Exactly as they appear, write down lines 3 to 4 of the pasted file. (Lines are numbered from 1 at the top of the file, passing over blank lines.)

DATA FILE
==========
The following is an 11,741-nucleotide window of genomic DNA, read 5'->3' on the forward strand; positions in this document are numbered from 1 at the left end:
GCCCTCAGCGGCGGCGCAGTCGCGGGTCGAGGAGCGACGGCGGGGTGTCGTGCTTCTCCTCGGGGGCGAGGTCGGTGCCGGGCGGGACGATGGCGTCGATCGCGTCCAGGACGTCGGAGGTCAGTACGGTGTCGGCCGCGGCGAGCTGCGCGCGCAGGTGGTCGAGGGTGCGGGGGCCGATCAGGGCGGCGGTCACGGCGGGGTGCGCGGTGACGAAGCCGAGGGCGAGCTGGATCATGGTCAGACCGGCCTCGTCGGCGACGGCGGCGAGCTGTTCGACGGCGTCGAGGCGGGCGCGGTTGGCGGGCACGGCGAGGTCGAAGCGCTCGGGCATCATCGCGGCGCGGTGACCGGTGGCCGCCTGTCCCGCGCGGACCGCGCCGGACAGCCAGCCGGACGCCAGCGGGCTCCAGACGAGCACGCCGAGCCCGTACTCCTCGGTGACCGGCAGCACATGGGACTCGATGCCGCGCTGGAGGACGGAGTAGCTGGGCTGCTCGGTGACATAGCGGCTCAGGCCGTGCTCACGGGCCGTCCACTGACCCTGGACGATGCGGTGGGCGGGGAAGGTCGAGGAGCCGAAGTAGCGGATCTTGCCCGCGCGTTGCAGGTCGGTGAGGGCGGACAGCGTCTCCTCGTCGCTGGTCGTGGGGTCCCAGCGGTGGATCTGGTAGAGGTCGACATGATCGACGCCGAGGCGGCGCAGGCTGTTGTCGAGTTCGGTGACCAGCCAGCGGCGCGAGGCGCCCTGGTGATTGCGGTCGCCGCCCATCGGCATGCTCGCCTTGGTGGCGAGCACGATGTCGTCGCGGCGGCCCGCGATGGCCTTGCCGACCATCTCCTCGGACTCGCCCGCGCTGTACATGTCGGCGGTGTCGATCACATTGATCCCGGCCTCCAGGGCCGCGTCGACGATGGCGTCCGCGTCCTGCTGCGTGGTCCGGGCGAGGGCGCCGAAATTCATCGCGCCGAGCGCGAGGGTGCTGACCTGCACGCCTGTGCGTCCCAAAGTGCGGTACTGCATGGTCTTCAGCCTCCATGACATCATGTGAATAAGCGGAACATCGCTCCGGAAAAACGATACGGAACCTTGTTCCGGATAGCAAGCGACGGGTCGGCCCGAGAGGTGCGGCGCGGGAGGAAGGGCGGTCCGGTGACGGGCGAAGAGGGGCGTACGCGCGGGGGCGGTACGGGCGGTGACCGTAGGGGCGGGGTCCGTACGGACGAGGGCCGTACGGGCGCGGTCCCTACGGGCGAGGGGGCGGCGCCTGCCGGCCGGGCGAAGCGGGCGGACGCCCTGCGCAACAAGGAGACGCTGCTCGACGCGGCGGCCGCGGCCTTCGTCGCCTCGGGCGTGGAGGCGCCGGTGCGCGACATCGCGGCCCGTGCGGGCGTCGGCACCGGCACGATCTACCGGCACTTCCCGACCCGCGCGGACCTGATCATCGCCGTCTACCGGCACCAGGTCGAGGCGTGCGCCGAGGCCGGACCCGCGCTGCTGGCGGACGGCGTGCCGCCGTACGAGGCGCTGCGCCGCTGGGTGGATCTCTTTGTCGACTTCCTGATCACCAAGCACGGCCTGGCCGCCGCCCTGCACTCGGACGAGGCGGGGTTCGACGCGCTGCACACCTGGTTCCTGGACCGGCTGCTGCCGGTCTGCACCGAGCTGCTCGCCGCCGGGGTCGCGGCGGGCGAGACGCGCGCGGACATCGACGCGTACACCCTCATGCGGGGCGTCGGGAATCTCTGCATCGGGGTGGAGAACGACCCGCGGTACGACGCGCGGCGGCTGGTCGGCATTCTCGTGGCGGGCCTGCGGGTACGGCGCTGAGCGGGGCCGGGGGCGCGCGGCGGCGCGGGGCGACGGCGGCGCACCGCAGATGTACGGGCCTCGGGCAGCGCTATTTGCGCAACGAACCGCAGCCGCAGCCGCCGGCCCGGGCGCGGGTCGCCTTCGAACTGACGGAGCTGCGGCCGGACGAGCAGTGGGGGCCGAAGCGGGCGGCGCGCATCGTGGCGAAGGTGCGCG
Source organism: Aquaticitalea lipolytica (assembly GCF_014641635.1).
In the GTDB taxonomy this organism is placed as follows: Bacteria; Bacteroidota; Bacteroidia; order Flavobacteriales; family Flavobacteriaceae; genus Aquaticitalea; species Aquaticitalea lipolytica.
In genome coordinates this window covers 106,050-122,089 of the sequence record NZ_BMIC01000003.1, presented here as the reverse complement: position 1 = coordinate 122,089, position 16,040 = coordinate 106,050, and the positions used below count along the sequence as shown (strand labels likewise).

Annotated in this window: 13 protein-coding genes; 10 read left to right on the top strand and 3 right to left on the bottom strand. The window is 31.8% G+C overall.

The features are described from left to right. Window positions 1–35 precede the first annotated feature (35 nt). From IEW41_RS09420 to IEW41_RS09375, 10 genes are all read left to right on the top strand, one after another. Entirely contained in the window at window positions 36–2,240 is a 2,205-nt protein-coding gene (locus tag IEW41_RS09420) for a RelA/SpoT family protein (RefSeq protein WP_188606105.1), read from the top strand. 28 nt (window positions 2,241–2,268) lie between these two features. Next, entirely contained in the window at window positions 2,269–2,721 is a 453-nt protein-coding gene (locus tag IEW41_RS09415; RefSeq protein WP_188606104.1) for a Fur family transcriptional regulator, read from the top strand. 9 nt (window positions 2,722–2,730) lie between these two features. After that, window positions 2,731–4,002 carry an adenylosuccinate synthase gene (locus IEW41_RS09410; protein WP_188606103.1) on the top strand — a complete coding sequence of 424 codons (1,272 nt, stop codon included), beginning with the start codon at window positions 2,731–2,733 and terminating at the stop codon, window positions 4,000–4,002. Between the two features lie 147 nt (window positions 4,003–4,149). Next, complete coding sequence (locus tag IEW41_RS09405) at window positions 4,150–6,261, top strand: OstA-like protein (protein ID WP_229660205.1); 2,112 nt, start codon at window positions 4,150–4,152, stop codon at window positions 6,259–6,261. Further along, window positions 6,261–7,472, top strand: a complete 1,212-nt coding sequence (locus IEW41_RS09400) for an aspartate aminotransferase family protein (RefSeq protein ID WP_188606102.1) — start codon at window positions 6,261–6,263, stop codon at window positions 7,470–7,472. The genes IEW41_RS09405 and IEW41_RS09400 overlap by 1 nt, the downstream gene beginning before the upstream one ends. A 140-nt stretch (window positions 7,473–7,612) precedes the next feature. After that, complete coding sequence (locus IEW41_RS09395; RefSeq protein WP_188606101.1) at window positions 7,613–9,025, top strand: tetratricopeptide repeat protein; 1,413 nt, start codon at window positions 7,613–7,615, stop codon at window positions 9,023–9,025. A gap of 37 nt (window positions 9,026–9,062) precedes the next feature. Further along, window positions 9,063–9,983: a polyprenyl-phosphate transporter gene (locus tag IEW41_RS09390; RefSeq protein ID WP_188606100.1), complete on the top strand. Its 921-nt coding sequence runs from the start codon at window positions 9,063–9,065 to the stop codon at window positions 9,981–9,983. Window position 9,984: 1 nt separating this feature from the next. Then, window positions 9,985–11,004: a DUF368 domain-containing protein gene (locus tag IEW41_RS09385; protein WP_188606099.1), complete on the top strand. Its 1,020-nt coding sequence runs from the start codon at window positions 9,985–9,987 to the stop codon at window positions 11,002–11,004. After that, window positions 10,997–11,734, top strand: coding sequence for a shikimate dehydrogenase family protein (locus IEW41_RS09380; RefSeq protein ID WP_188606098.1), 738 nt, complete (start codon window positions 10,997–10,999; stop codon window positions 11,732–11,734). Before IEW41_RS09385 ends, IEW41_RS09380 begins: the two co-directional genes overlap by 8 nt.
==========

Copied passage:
Source organism: Aquaticitalea lipolytica (assembly GCF_014641635.1).
In the GTDB taxonomy this organism is placed as follows: Bacteria; Bacteroidota; Bacteroidia; order Flavobacteriales; family Flavobacteriaceae; genus Aquaticitalea; species Aquaticitalea lipolytica.